2006; Senator George Allen is running for re-election against former Republican Jim Webb. Despite the polls everywhere showing that the GOP was going to have a very unhappy Election Night in a few weeks, Allen was comfortably ahead and already planning his next six years in Washington DC representing the Commonwealth of Virginia.
Then he (as he says), derisively referring to a video stalker working for the Webb campaign's mohawk style haircut, uttered one fateful three-syllable word; "macaca" - which supposedly was a racial slur in Morocco or French Tunisia sometime in the 1940s and '50s.
Whatever the case, over the next few weeks until Election Day, on the basis of "macaca" George Allen found himself having to face charges on the front pages of Virginia's newspapers, often leveled by anonymous "sources" or supposedly "neutral" witnesses that upon deeper investigation were revealed to be highly partisan actors that he was an unrepentant white supremacist who once stuffed a severed deer's head in a black family's mailbox and nicknamed college football teammates after KKK Grand Wizards.
Leading the charge was the Washington Post - the editorial board and reporting staff of which put out over a 100 articles and editorials, more than a dozen on the front page, in about half as many days on "macaca" - all very obviously deliberately calculated to plant the perception in the minds of the Virginia electorate that George Allen was a racist bigot just in time for the General Election - which Allen lost to Jim Webb by less than 1%.
The Washington Post had successfully swung an election to favor its chosen candidate ... and three years later, it's trying to repeat the same feat - this time in the upcoming Virginia Governor's race.
Republican Bob McDonnell is comfortably ahead of Democrat Creigh Deeds in the race to be the next Governor of Virginia. And the Washington Post, very clearly co-ordinating with the Deeds Campaign and the Virginia Democratic Party apparatus has assigned considerable resources and a significant amount of precious paper real estate into repeating the coup it performed against George Allen to swing the election in favor of Creigh Deeds. However, instead of anything McDonnell has said, the Post's bloody shirt is a Masters thesis that he wrote while at Regent University in 1989.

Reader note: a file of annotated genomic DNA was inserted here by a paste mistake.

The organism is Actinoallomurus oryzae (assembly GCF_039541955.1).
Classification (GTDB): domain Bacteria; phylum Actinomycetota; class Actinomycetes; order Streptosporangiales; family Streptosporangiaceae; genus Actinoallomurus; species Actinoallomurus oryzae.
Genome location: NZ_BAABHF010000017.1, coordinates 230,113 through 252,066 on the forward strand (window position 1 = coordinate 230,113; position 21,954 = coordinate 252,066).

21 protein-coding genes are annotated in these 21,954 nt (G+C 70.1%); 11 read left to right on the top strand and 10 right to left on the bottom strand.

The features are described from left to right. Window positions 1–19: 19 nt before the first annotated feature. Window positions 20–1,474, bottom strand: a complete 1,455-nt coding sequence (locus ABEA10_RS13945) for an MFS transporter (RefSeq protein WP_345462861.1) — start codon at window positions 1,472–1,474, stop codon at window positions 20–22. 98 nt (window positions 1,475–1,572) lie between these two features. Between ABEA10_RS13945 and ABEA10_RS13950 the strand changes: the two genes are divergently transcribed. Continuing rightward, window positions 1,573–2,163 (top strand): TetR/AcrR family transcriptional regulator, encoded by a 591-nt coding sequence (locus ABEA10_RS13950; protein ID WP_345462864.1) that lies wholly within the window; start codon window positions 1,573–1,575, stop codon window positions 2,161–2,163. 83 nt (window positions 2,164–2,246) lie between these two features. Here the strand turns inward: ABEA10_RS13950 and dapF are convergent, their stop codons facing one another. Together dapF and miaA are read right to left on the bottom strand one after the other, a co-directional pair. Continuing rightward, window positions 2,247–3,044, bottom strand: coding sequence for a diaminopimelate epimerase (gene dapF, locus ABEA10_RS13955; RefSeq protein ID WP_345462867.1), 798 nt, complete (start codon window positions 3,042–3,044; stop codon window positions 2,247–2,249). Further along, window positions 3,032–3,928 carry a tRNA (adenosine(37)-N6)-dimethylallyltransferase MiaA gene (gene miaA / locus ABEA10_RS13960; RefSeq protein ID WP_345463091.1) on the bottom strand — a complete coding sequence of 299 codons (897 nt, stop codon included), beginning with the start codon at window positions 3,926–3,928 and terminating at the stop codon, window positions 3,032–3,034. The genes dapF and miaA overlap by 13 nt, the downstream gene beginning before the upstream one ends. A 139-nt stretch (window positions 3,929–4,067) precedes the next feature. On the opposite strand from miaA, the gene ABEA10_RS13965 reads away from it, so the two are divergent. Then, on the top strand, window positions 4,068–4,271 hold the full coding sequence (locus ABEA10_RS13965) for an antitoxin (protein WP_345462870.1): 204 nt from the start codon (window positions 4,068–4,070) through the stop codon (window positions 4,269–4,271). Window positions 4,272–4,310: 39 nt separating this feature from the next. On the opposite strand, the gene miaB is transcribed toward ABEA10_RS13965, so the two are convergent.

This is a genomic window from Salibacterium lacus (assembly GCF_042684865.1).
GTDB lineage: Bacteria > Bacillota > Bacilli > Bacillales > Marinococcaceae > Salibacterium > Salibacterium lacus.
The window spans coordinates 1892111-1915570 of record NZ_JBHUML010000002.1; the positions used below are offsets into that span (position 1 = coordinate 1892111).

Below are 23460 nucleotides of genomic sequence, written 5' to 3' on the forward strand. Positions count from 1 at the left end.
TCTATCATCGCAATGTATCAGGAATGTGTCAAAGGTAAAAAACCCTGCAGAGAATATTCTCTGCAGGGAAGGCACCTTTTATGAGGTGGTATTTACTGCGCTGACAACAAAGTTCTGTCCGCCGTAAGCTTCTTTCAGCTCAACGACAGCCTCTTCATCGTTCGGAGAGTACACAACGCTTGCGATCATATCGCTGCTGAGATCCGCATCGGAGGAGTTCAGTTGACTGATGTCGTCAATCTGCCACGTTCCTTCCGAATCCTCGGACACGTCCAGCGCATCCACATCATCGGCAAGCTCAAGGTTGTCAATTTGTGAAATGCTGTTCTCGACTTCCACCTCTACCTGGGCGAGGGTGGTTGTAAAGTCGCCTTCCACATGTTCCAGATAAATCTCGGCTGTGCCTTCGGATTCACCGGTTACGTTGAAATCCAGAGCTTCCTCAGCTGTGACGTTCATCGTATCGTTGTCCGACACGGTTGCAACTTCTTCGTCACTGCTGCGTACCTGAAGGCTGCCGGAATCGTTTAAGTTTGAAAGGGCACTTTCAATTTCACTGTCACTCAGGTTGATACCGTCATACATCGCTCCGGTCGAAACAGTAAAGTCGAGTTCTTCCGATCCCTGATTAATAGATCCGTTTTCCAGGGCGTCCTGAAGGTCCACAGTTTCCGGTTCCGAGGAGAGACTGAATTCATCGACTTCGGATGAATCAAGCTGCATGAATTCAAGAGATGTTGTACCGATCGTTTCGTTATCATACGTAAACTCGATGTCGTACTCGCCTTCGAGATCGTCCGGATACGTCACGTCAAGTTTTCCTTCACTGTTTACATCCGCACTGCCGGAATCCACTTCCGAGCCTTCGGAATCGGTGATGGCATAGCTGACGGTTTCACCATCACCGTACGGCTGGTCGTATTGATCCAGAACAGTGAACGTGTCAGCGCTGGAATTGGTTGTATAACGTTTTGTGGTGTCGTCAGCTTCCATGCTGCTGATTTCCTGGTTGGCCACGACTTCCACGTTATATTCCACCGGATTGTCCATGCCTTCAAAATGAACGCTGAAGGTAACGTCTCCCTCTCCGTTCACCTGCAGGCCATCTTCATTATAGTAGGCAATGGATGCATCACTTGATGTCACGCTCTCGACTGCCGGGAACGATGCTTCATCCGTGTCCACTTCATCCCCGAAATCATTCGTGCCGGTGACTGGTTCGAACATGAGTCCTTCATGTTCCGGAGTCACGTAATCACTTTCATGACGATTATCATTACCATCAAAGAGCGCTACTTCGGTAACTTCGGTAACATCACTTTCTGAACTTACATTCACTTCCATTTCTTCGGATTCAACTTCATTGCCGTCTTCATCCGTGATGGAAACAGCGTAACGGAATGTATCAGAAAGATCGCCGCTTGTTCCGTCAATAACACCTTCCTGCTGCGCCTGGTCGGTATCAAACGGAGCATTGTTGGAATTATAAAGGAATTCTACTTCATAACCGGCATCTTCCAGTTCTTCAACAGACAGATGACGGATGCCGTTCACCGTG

WaPo "Staff Writer" Amy Gardner fired the first shot and set the narrative in the very first sentence of her article;
At age 34, two years before his first election and two decades before he would run for governor of Virginia, Robert F. McDonnell submitted a master's thesis to the evangelical school he was attending in Virginia Beach in which he described working women and feminists as "detrimental" to the family.
Sounds pretty bad, doesn't it ... at least, not politically correct. Why, Robert McDonnell obviously believes that women should never work outside the home, right?
Er ... no.
Patterico co-blogger Amphipolis found it suspicious that only the one word "detrimental" was being quoted to back up what Gardner was obviously trying to convey to her readers. So he decided to take a look at the 93 page thesis paper for himself, something the Washington Post's writers and editors would certainly know that less than 1% of their readers would bother to do ... and of course, he discovered that "... aside from the issue of whether it is even appropriate to imply that a 20-year old college thesis represents his current beliefs, McDonnell is clearly being deliberately misrepresented here."